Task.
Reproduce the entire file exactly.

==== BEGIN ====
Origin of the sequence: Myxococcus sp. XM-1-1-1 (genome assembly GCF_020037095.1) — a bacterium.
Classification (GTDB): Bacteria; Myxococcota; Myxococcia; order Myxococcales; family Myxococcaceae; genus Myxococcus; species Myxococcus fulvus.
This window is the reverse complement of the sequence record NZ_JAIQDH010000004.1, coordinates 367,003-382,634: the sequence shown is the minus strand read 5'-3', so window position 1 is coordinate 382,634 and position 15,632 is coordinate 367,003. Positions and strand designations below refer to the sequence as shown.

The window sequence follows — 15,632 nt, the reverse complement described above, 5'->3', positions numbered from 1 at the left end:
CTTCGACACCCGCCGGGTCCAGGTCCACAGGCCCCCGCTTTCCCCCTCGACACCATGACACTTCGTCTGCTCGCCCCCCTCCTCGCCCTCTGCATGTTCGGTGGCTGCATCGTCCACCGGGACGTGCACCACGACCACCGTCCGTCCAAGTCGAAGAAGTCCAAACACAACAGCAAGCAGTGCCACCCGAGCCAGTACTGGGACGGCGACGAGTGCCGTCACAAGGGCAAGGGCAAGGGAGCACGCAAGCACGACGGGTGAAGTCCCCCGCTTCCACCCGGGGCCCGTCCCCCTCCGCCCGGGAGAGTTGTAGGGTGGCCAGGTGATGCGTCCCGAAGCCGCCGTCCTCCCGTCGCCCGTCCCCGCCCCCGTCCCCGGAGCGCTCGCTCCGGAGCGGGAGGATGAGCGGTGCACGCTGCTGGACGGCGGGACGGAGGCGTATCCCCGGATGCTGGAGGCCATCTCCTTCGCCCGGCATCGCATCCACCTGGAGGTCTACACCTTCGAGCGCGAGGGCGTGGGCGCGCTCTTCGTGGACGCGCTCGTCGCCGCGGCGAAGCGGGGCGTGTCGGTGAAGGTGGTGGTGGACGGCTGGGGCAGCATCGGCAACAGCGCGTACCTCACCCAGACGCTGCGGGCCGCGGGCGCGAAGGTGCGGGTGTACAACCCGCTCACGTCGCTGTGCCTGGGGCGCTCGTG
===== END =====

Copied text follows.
Origin of the sequence: Myxococcus sp. XM-1-1-1 (genome assembly GCF_020037095.1) — a bacterium.
Classification (GTDB): Bacteria; Myxococcota; Myxococcia; order Myxococcales; family Myxococcaceae; genus Myxococcus; species Myxococcus fulvus.
This window is the reverse complement of the sequence record NZ_JAIQDH010000004.1, coordinates 367,003-382,634: the sequence shown is the minus strand read 5'-3', so window position 1 is coordinate 382,634 and position 15,632 is coordinate 367,003. Positions and strand designations below refer to the sequence as shown.

The window sequence follows — 15,632 nt, the reverse complement described above, 5'->3', positions numbered from 1 at the left end:
CTTCGACACCCGCCGGGTCCAGGTCCACAGGCCCCCGCTTTCCCCCTCGACACCATGACACTTCGTCTGCTCGCCCCCCTCCTCGCCCTCTGCATGTTCGGTGGCTGCATCGTCCACCGGGACGTGCACCACGACCACCGTCCGTCCAAGTCGAAGAAGTCCAAACACAACAGCAAGCAGTGCCACCCGAGCCAGTACTGGGACGGCGACGAGTGCCGTCACAAGGGCAAGGGCAAGGGAGCACGCAAGCACGACGGGTGAAGTCCCCCGCTTCCACCCGGGGCCCGTCCCCCTCCGCCCGGGAGAGTTGTAGGGTGGCCAGGTGATGCGTCCCGAAGCCGCCGTCCTCCCGTCGCCCGTCCCCGCCCCCGTCCCCGGAGCGCTCGCTCCGGAGCGGGAGGATGAGCGGTGCACGCTGCTGGACGGCGGGACGGAGGCGTATCCCCGGATGCTGGAGGCCATCTCCTTCGCCCGGCATCGCATCCACCTGGAGGTCTACACCTTCGAGCGCGAGGGCGTGGGCGCGCTCTTCGTGGACGCGCTCGTCGCCGCGGCGAAGCGGGGCGTGTCGGTGAAGGTGGTGGTGGACGGCTGGGGCAGCATCGGCAACAGCGCGTACCTCACCCAGACGCTGCGGGCCGCGGGCGCGAAGGTGCGGGTGTACAACCCGCTCACGTCGCTGTGCCTGGGGCGCTCGTG